Around 31 million Brits will get a tax cut worth an average of more than £100 a year in their next pay cheque.
That's because, from April, you won't pay the National Insurance Contributions on the first £9,500 of your earnings - up from £8,632 at the moment.
It means almost all employees earning more than that will see their tax cut by £104 a year, while self-employed people will pay £78 less.
Steven Cameron, Aegon pensions director, said: “Confirmation that the Government is increasing the threshold for when National Insurance becomes payable to £9,500 is good news, saving 31 million people across the UK up to £104 a year. This means those earning under £9,500 will pay no National Insurance whatsoever."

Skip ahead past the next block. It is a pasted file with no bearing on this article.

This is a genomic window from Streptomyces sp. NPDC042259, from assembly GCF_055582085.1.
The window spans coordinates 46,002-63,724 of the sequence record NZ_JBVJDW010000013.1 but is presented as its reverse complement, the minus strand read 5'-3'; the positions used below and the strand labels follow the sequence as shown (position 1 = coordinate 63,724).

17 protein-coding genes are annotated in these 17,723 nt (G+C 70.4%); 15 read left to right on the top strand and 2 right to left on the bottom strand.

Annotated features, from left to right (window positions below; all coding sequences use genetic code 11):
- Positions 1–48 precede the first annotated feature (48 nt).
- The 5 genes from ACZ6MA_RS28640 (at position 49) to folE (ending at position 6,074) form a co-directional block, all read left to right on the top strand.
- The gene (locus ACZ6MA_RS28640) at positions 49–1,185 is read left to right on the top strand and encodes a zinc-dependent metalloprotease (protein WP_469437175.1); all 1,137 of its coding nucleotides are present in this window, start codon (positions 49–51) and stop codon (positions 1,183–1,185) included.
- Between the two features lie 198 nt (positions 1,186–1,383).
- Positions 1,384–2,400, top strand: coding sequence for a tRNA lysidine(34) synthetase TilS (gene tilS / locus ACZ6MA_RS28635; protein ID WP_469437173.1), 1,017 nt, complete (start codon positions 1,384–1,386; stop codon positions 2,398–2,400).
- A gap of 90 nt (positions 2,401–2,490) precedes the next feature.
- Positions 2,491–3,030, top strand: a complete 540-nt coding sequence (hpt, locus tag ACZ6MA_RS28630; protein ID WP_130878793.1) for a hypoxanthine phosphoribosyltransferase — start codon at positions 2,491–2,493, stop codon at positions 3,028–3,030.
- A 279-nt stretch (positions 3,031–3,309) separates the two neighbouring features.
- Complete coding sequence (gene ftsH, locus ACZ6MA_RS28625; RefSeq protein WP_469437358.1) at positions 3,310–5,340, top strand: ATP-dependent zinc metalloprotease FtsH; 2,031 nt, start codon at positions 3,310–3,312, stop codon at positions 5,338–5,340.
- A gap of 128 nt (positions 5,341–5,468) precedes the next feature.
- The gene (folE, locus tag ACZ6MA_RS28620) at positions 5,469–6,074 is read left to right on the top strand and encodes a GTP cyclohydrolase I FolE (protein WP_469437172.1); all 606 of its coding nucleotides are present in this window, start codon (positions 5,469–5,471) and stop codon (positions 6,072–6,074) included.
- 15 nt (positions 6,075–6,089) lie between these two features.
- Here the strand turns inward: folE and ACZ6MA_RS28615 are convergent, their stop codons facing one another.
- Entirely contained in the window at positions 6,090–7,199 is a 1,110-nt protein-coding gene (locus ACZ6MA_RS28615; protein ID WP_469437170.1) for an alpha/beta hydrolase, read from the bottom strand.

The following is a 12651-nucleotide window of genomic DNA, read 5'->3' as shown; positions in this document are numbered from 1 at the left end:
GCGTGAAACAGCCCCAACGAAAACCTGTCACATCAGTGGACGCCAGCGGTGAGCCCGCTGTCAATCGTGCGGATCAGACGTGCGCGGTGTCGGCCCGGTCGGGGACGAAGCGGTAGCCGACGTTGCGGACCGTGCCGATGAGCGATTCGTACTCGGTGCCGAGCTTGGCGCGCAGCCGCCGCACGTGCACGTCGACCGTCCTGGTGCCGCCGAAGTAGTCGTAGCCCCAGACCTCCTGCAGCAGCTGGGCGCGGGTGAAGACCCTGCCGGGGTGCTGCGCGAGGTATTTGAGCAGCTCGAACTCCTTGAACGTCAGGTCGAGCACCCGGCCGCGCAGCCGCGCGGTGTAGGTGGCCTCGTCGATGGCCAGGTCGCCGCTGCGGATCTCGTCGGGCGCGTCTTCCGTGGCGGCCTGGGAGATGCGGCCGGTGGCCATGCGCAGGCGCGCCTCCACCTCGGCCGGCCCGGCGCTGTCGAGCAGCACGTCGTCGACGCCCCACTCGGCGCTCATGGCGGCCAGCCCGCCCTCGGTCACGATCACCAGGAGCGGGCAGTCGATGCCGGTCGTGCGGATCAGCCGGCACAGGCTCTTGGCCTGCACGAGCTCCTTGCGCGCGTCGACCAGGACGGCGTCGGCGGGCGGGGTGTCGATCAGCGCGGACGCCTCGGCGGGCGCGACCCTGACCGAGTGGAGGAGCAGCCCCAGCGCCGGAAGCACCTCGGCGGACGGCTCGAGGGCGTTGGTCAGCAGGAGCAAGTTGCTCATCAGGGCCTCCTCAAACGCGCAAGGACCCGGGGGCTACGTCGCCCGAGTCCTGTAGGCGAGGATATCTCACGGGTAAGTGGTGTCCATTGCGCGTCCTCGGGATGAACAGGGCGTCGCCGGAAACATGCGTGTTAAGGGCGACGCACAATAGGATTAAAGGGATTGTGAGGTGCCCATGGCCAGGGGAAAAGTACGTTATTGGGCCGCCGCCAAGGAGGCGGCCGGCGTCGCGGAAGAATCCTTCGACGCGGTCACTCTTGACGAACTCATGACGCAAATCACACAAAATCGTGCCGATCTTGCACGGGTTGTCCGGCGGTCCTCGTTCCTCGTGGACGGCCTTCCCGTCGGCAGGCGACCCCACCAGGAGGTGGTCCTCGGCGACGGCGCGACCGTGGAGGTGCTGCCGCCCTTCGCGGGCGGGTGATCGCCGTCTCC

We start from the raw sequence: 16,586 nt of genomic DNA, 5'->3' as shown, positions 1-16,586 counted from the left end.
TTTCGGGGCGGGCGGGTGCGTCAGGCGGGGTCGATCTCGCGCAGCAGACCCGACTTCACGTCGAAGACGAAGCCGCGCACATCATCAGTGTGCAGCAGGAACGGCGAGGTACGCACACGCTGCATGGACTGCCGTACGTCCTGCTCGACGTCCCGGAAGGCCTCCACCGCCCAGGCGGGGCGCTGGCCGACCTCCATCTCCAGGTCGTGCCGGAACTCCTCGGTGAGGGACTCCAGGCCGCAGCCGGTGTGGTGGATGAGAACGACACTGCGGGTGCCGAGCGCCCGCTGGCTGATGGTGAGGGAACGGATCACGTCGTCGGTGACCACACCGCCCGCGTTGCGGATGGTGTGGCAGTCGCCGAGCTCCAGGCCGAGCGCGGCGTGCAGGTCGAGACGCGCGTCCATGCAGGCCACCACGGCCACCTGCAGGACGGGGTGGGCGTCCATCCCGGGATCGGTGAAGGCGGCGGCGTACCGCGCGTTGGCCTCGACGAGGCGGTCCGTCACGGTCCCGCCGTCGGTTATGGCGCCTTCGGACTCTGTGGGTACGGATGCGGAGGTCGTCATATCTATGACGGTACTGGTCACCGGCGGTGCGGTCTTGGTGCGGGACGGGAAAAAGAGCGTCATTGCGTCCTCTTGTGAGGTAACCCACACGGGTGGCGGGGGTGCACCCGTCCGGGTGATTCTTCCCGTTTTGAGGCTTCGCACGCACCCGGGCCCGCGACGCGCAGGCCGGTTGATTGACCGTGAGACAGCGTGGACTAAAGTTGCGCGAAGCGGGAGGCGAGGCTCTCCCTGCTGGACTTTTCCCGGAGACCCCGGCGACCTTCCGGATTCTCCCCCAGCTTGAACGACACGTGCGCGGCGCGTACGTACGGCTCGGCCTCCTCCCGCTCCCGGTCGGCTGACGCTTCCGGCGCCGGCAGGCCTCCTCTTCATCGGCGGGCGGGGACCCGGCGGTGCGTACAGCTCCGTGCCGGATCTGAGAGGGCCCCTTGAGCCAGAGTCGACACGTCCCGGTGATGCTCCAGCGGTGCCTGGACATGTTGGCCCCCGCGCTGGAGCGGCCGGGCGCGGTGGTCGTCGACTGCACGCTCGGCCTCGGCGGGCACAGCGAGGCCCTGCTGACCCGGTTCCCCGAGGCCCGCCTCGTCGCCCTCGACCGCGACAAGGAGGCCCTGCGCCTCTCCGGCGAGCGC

For people worried that this could affect their pension, there was even more good news - with the amount you need to earn to qualify for a National Insurance credit only rising by inflation.
All the other thresholds for 2020-21 will also rise with inflation, except for the upper National Insurance contribution thresholds that will remain frozen at £50,000, as announced in the 2018 Budget.
"What’s doubly welcome is the confirmation that those taken out of paying National Insurance won’t lose out on credits towards their state pension," Cameron said.
"This is important because people need at least 10 years’ credits to receive any state pension and 35 years to receive the full state pension which is expected to rise to £175.20 a week from April.
"Without this provision, people might have gained from paying less NI today only to suffer from a reduced state pension in future.”